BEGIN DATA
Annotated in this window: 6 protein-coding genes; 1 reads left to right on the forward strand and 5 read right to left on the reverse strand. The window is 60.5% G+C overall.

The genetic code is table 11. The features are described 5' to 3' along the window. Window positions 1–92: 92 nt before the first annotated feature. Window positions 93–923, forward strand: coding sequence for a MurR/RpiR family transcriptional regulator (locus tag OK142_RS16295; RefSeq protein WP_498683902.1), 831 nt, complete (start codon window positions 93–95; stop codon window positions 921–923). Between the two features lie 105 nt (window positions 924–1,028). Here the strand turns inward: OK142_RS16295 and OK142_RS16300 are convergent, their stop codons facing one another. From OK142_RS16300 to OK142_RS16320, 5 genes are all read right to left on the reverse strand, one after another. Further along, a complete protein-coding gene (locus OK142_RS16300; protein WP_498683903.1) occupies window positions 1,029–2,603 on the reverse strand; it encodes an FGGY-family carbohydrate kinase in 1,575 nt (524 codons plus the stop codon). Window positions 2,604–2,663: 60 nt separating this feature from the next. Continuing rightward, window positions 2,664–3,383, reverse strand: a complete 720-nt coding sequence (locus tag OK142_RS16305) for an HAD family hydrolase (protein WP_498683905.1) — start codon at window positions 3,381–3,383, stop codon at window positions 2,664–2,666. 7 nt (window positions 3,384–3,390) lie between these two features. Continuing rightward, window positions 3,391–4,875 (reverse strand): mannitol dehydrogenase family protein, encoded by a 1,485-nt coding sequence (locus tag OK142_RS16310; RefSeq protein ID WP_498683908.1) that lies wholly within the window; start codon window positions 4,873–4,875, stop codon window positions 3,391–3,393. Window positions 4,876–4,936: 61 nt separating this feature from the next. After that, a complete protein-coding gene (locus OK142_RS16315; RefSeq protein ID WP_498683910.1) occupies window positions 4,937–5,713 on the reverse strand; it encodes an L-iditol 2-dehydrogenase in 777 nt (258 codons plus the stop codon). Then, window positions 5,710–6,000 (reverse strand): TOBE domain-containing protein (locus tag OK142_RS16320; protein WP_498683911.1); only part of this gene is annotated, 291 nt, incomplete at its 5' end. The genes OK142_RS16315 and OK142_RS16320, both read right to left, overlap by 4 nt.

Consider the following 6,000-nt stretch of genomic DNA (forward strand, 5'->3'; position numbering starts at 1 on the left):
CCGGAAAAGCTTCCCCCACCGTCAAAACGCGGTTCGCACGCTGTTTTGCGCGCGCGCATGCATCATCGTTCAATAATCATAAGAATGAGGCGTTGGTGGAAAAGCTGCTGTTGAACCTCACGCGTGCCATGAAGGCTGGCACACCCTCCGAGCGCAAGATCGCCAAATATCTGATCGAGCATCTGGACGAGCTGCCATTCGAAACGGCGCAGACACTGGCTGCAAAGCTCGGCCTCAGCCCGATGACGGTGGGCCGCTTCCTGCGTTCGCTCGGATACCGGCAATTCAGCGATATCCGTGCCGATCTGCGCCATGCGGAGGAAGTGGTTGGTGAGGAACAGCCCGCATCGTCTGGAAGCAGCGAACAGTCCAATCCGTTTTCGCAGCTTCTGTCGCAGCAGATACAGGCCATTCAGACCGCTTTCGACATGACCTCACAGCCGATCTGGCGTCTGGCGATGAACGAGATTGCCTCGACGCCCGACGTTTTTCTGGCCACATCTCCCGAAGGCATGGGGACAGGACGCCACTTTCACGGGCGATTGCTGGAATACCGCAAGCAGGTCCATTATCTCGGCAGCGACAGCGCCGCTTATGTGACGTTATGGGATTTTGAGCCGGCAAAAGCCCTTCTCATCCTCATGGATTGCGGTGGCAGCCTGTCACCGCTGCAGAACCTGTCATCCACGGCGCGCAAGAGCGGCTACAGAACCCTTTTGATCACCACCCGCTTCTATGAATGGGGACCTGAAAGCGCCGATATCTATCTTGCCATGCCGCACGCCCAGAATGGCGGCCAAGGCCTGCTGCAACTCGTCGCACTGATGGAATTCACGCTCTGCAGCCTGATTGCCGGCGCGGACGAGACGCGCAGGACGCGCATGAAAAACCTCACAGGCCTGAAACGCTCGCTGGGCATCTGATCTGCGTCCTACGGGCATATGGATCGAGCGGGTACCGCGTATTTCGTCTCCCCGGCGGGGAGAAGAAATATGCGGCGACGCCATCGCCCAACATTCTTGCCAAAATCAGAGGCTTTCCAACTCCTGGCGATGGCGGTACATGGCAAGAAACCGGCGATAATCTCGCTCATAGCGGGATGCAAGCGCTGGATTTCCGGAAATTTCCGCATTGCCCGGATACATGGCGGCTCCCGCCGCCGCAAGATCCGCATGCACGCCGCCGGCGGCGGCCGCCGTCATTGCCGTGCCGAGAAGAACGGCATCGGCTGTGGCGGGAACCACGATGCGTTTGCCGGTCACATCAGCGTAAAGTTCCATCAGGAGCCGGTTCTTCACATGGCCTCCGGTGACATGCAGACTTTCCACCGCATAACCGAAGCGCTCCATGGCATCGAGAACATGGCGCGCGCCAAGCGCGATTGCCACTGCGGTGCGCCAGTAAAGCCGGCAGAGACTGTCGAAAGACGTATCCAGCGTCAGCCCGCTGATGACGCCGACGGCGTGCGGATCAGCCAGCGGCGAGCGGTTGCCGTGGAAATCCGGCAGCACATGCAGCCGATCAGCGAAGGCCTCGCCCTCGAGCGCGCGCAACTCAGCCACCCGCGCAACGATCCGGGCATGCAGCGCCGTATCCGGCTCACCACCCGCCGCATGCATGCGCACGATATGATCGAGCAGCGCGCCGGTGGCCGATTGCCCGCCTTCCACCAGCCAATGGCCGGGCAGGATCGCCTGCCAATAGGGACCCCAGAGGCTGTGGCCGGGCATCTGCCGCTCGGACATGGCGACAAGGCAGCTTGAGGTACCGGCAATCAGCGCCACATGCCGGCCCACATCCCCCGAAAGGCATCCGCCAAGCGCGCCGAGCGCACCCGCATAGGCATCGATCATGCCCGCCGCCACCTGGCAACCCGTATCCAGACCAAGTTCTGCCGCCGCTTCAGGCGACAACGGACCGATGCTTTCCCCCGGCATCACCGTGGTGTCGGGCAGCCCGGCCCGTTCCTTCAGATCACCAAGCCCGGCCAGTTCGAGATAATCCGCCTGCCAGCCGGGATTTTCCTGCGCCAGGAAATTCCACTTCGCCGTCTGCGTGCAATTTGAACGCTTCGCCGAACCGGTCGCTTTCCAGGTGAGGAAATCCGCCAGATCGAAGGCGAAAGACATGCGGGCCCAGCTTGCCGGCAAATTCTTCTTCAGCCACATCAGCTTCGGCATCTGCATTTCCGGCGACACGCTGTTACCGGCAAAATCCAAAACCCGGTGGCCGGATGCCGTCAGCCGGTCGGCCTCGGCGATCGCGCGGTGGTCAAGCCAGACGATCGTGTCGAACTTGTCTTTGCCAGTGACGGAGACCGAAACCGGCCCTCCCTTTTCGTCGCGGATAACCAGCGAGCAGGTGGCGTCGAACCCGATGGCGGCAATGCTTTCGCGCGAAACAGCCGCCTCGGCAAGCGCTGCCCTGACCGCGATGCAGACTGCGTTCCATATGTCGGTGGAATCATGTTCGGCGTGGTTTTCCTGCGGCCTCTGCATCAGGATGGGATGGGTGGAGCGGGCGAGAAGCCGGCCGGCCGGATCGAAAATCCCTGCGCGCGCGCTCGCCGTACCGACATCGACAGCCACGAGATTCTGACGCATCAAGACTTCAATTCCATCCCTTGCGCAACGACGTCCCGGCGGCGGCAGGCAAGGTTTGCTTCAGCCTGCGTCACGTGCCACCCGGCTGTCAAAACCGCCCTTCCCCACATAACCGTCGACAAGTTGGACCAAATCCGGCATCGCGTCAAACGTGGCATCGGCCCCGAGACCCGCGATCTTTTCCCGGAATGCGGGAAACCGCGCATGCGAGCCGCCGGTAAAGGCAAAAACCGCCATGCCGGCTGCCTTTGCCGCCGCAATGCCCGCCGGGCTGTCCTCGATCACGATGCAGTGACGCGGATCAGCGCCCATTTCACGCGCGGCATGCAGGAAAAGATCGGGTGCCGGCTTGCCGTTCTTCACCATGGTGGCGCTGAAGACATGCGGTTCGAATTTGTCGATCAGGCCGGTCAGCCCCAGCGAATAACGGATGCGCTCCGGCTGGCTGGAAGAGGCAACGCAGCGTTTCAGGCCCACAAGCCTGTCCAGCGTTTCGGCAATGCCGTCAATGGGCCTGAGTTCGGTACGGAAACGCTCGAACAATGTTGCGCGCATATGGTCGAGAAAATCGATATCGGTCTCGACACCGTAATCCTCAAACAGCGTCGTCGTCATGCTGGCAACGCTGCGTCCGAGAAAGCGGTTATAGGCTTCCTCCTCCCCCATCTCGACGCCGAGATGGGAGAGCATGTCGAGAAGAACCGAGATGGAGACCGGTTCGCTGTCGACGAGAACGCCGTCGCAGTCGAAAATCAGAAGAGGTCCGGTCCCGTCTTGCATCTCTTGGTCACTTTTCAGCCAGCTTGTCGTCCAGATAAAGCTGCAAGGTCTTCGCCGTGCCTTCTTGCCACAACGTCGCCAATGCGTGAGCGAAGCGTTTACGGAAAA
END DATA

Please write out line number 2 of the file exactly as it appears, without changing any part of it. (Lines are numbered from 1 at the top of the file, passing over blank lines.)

The genetic code is table 11. The features are described 5' to 3' along the window. Window positions 1–92: 92 nt before the first annotated feature. Window positions 93–923, forward strand: coding sequence for a MurR/RpiR family transcriptional regulator (locus tag OK142_RS16295; RefSeq protein WP_498683902.1), 831 nt, complete (start codon window positions 93–95; stop codon window positions 921–923). Between the two features lie 105 nt (window positions 924–1,028). Here the strand turns inward: OK142_RS16295 and OK142_RS16300 are convergent, their stop codons facing one another. From OK142_RS16300 to OK142_RS16320, 5 genes are all read right to left on the reverse strand, one after another. Further along, a complete protein-coding gene (locus OK142_RS16300; protein WP_498683903.1) occupies window positions 1,029–2,603 on the reverse strand; it encodes an FGGY-family carbohydrate kinase in 1,575 nt (524 codons plus the stop codon). Window positions 2,604–2,663: 60 nt separating this feature from the next. Continuing rightward, window positions 2,664–3,383, reverse strand: a complete 720-nt coding sequence (locus tag OK142_RS16305) for an HAD family hydrolase (protein WP_498683905.1) — start codon at window positions 3,381–3,383, stop codon at window positions 2,664–2,666. 7 nt (window positions 3,384–3,390) lie between these two features. Continuing rightward, window positions 3,391–4,875 (reverse strand): mannitol dehydrogenase family protein, encoded by a 1,485-nt coding sequence (locus tag OK142_RS16310; RefSeq protein ID WP_498683908.1) that lies wholly within the window; start codon window positions 4,873–4,875, stop codon window positions 3,391–3,393. Window positions 4,876–4,936: 61 nt separating this feature from the next. After that, a complete protein-coding gene (locus OK142_RS16315; RefSeq protein ID WP_498683910.1) occupies window positions 4,937–5,713 on the reverse strand; it encodes an L-iditol 2-dehydrogenase in 777 nt (258 codons plus the stop codon). Then, window positions 5,710–6,000 (reverse strand): TOBE domain-containing protein (locus tag OK142_RS16320; protein WP_498683911.1); only part of this gene is annotated, 291 nt, incomplete at its 5' end. The genes OK142_RS16315 and OK142_RS16320, both read right to left, overlap by 4 nt.